I caught Clark Theatre's production of Catch Me If You Can tonight. The young cast was shepherded and supported by some of the best young adult talent in Tulsa: Robert Young (director), John Cruncleton (sets), Kathy Grufik (choreographer), David Lawrence (lights), Tiffany Wright (vocal director) and with Erin Scarberry as the theatre's artistic director. Not surprisingly, it was youth theatre at its very best. Pretty cool that four of those adults got their start as kids at Clark.
Grufik's choreography was especially effective, and filled the stage with movement and color, helped in no small manner by the constantly shifting array of costumes, designed by Genie Reiman. Not being familiar with the music before tonight, I was impressed at how well the kids handled the sometimes extraordinary demands of the score. It was nice to hear young voices being able to fill the room even without benefit of individual mics.
I have to mention a couple of standout numbers and performances: Quinn Blakely rocked "Don't Break the Rules", but you've got to give equal credit to the dancers for selling this big number: Reid Patten, Miriam Hanisch, Erika Ralls, and Lexi Walker. As has become a trademark for Clark, the chorus work, both vocal and dance, was sharp and energetic. Peyton Grufik was surprisingly moving as the not-so-great role model dad, Frank Sr. And Emma Petherick as love interest Brenda Strong wailed and nailed the heart-breaking, tears-in-her-eyes "Fly, Fly Away" that stopped the show.
Catch Me If You Can marks Clark's movement into doing some more mature material with their senior high actors. Looks like that's going to work out fine.
Clark Youth Theatre has a nice video trailer of their current production, Catch Me If You Can. Kudos to them on the video, and everyone get out to see them. (Full disclosure, I'm a big supporter, as if you didn't know).
Theatre Tulsa has made it a large part of their mission to bring the big name Broadway musicals to our stage. Legally Blonde, Les Mis and Chicago in the last couple of years, Hedwig and the Angry Inch and Chorus Line coming up. Currently, Miss Saigon just finished playing at the Williams in the PAC. Big names indeed. In fact, Miss Saigon has been named by some authorities as the greatest musical of all time.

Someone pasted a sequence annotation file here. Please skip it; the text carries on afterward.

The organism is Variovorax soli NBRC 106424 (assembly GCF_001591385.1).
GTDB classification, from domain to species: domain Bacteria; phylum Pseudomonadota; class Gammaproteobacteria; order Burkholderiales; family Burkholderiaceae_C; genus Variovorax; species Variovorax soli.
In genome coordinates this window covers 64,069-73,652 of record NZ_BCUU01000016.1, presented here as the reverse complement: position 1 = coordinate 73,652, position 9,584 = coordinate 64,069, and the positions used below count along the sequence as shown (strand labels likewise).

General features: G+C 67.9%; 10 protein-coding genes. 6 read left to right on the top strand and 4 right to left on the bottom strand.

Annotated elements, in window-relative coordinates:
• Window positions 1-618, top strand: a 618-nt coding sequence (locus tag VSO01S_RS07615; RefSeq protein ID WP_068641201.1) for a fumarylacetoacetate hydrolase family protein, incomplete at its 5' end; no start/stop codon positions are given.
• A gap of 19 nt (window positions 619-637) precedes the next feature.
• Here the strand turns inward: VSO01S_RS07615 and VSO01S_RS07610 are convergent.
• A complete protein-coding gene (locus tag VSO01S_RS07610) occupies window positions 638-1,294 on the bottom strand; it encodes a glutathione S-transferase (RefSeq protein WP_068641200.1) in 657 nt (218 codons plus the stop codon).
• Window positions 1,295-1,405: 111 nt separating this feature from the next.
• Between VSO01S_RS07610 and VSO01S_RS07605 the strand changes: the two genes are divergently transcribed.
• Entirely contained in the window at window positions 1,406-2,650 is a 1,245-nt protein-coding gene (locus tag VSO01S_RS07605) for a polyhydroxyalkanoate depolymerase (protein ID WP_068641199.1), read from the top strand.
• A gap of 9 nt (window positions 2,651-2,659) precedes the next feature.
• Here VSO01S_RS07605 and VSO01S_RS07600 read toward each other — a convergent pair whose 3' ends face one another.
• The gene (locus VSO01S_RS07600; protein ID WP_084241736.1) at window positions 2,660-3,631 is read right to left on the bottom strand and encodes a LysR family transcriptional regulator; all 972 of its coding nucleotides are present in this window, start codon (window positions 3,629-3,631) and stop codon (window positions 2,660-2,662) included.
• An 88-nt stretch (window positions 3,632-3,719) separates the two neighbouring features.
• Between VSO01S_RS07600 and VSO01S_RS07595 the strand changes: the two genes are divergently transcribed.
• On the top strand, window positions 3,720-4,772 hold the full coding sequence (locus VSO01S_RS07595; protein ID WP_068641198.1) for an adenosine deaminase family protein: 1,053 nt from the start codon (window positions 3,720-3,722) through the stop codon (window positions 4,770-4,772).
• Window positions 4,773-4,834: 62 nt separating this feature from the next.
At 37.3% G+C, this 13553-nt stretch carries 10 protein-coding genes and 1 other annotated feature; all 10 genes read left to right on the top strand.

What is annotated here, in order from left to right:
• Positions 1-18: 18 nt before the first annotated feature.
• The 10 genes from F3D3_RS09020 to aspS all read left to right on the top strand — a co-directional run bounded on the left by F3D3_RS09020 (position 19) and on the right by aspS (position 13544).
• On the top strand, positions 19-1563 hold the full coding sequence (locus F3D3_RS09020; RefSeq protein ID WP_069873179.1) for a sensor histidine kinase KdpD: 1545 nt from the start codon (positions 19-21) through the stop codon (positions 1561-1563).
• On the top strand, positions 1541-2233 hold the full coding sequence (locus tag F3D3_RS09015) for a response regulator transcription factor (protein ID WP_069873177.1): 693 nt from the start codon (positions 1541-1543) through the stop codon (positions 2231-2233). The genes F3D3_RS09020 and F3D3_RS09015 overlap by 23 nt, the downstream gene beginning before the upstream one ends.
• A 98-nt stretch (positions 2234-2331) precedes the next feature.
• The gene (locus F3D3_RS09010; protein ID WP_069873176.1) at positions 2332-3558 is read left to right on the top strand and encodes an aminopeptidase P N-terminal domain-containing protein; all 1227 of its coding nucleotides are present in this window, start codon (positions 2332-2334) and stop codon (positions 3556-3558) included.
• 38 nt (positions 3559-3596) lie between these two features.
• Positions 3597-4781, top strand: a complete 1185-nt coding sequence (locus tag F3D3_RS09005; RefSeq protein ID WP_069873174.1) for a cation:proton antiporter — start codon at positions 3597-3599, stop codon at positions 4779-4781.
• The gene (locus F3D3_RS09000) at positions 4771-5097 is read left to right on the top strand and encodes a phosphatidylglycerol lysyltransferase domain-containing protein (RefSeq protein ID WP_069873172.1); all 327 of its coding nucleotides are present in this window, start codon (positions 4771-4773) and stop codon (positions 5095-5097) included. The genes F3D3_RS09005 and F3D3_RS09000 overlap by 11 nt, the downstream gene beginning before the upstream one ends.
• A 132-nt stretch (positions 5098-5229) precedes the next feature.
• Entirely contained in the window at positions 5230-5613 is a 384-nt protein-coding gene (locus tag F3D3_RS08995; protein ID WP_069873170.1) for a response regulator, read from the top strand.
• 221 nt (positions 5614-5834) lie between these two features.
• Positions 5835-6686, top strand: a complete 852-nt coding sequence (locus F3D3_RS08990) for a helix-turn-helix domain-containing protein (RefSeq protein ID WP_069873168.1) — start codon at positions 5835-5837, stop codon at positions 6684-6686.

Well, it’s not that. The greatest musical of all time should probably have some memorable melodies, and I’m going out on a limb here to predict that, as dramatic and as glorious as the music can be at times, you’re not going to leave the theatre humming any of these songs. The lyrics, for better or worse (and more on that later) often veer towards the simplistic.
Yet this is the 12th longest running show in Broadway history, and has something like 3 billion performances in London’s West End. Somebody likes this show, and probably more than 2 or 3 somebodies. What’s all the hubbub?
Miss Saigon is an attempt to capture the tragedy, the brutality, and the hypocrisy of the Vietnam War, and to retell that sad story on a personal scale—a story not about countries and politics, but about people. And instead of telling it from an American point of view, like pretty much every other movie and play on the war, it tells it from the point of view of ordinary Vietnamese men and women, ordinary men and women caught up in a catastrophe they have no control over. This is the secret strength of Miss Saigon. This is the still center at the heart of the spectacle.
The war and its aftermath overwhelm the characters and their desires; they don’t control events, they are consumed by them. Miss Saigon is best played out on a large stage, where the spectacle has the needed space to create the whirlpool that pulls the characters down despite their frantic efforts to swim against it. Conversely, the simple lyrics work best when sung as expressions of honest (and life-sized) emotions—the words of ordinary people struggling with confusion, pain, love and loss in a world that has, literally, gone mad.
Theatre Tulsa is to be commended for 1) having a business plan that targets multiple sections of the Tulsa community, and 2) having the balls (or the ovaries) to select a show that stretches their capabilities to the limit, and then expanding their capabilities in an effort to do that show justice (bringing in outside people, upping their scenic production, etc.). May their future endeavors in this regard be even more richly rewarded.
No one can say that TheatreTulsa isn't ambitious. Will we see a helicopter onstage?
Arts Alliance Tulsa
Green Room OK
Tulsa Little Theatre
Tulsa Weekly Roundup
Am. Theatre Co.
BA Community Playhouse
Clark Youth Theatre
G Rated Theatre
Midwestern Theater Co.
Muskogee Little Theatre
Owasso Comm. Theatre
Sand Springs Comm. Th.
Sapulpa Comm. Theatre
Tulsa Latino Theatre
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Tulsa Rep. Musicals
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